Over 250,000 workers across Australia’s major supermarket chains have been told that they must be fully vaccinated or they will lose their jobs.
Coles and Woolworths – considered ‘essential services’ by the government during the pandemic – have announced mandatory vaccination for all workers. Aldi plans to follow suit in the next few weeks.
Woolworths unveiled their nationwide mandatory vaccination schedule a short time ago, with CEO Brad Banducci explaining that the decision was made after his team reviewed the ‘best medical advice’.
“We have 170,000 team members across our stores, distribution centres and support offices, and more than 1200 retail stores. With each store welcoming an average 20,000 customers a week, a single team member can come into contact with quite literally thousands of people in the course of a normal working week,” said Banducci.
“As we enter the next phase of the pandemic and learn to live with COVID-19, we need to strengthen our workplace safety settings and vaccinations are clearly a key part of this.”
Customers do not need to be vaccinated. Staff have until March 31, 2022 at the latest to comply.
Despite Prime Minister Scott Morrison promising that Covid vaccination would remain voluntary for Australians unless they are in a particularly vulnerable industry like Aged Care, he has done nothing to stop state premiers and businesses from discriminating against unvaccinated staff.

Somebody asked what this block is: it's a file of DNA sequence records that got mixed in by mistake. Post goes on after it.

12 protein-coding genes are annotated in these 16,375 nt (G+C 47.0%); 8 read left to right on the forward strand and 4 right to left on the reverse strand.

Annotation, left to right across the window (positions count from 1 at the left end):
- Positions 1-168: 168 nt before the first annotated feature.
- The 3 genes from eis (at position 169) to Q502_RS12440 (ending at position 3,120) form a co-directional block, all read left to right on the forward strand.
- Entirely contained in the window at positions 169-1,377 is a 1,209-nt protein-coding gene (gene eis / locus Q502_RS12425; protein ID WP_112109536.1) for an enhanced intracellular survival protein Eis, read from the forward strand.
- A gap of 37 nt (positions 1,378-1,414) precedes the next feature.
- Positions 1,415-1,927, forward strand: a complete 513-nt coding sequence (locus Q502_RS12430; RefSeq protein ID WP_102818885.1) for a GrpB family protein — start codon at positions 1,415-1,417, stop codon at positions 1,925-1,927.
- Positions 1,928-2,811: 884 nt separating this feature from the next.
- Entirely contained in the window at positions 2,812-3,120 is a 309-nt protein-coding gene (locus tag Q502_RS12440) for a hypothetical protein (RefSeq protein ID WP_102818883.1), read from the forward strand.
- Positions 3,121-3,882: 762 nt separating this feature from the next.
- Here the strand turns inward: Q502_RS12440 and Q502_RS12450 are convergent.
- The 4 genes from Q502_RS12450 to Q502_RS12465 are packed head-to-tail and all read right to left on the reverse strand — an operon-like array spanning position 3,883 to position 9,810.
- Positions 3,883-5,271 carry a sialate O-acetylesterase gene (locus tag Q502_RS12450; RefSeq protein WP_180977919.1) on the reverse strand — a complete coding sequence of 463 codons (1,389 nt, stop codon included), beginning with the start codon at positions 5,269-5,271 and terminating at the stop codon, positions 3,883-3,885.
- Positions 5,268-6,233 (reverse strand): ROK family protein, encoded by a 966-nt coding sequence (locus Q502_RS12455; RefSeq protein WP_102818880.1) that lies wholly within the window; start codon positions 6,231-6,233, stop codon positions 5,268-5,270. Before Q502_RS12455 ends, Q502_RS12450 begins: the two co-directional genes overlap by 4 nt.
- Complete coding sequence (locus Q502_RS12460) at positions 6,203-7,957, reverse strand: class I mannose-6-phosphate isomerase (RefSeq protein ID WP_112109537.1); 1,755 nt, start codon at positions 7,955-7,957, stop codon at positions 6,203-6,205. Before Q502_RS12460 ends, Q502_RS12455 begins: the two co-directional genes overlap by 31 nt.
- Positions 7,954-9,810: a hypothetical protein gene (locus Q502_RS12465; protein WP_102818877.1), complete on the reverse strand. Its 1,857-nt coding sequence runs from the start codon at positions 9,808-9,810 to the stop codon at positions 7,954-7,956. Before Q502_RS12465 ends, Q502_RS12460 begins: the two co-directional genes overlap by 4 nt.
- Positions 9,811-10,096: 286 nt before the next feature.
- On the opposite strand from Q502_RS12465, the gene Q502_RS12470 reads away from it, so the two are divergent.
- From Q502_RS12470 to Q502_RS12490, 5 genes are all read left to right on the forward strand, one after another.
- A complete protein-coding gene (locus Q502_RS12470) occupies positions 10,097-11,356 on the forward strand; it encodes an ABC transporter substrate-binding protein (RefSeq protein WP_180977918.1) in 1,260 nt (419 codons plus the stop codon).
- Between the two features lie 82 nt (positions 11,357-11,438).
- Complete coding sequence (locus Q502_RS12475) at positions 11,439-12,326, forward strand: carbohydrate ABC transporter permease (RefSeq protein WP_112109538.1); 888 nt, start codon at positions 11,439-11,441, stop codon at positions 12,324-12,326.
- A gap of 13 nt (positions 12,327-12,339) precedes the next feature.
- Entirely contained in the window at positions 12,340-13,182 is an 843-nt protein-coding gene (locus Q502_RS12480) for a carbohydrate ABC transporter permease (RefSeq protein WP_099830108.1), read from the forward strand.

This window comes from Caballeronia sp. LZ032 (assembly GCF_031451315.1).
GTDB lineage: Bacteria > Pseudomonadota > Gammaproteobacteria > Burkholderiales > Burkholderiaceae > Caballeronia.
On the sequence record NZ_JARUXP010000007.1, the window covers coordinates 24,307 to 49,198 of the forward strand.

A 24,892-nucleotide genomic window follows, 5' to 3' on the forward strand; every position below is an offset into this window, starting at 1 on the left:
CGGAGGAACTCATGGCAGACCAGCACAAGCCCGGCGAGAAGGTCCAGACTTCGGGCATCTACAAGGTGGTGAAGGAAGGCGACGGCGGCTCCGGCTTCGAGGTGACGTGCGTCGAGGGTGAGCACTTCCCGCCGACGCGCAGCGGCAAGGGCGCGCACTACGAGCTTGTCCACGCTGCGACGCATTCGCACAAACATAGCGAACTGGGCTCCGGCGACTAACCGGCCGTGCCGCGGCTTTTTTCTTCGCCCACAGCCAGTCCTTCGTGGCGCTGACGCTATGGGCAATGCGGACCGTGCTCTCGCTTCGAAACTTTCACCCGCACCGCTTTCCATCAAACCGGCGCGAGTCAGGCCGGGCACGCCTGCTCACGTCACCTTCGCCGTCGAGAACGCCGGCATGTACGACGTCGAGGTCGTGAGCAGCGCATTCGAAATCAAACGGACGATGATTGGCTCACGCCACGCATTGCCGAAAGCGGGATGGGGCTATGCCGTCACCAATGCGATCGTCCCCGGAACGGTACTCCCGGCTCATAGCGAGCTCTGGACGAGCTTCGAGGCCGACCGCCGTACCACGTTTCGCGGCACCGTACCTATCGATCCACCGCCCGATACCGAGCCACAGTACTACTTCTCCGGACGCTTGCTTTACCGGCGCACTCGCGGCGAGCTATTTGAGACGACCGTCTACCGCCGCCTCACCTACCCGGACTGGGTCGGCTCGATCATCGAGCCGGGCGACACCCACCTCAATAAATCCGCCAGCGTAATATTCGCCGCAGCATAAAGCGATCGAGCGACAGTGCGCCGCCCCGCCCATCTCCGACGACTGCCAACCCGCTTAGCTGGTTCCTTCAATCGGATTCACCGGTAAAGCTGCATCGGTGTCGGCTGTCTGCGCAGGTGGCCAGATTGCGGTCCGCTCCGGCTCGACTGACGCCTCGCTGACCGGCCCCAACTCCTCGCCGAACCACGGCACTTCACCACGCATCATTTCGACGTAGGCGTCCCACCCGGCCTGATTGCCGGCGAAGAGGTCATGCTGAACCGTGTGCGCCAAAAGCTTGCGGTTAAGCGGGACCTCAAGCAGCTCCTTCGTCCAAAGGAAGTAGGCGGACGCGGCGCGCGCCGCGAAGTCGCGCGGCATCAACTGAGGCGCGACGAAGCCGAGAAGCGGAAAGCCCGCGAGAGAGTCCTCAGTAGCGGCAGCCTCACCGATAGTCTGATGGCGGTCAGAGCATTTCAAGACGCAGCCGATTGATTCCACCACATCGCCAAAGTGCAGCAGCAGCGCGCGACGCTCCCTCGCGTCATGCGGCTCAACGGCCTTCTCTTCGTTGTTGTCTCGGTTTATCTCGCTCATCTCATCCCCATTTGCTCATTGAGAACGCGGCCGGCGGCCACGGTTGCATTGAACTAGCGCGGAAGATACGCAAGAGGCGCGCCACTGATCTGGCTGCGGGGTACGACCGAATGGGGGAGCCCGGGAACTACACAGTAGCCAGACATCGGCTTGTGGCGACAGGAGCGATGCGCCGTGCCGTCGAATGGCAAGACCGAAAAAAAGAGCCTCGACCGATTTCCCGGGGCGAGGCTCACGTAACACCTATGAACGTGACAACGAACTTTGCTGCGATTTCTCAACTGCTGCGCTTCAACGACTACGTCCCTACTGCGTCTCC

Coles have made a similar statement, and will sack those staff members who do not comply, regardless of how long they have worked there.
“We have encouraged and supported our team members to access vaccination as soon as they become eligible, to reduce the risk of infection for themselves, their colleagues and their families,” said Coles Group CEO Steven Cain.
The Northern Territory, Western Australia and Victoria have released strict health orders that mandate vaccination for most workers, including those at supermarket chains in contradiction to the Prime Minister’s public comments.
In addition, Coles has implemented that employees in New South Wales and the Australian Capital Territory must also be fully vaccinated by December 17, even though Premier Dominic Perrottet has said restrictions on the unvaccinated will end starting December 1. Employees in Queensland, South Australia and Tasmania remain except for the moment.
Tom Daunt, Aldi’s chief executive, said that every Australian should be getting vaccinated with ‘very few exceptions’.
“Our employees deserve to come to work every day with the comfort and confidence that they are in the safest possible environment. Giving our people the safest work environment is simply the right thing to do,” said Daunt.
Other large Australian corporations have also brought in mandatory vaccination policies with companies inside the Wesfarmers group such as Bunnings and Officeworks planning to make proof of vaccination a requirement for future employees.
This marks the establishment of a permanent state of discrimination against unvaccinated Australians who are increasingly facing unemployment unless they comply.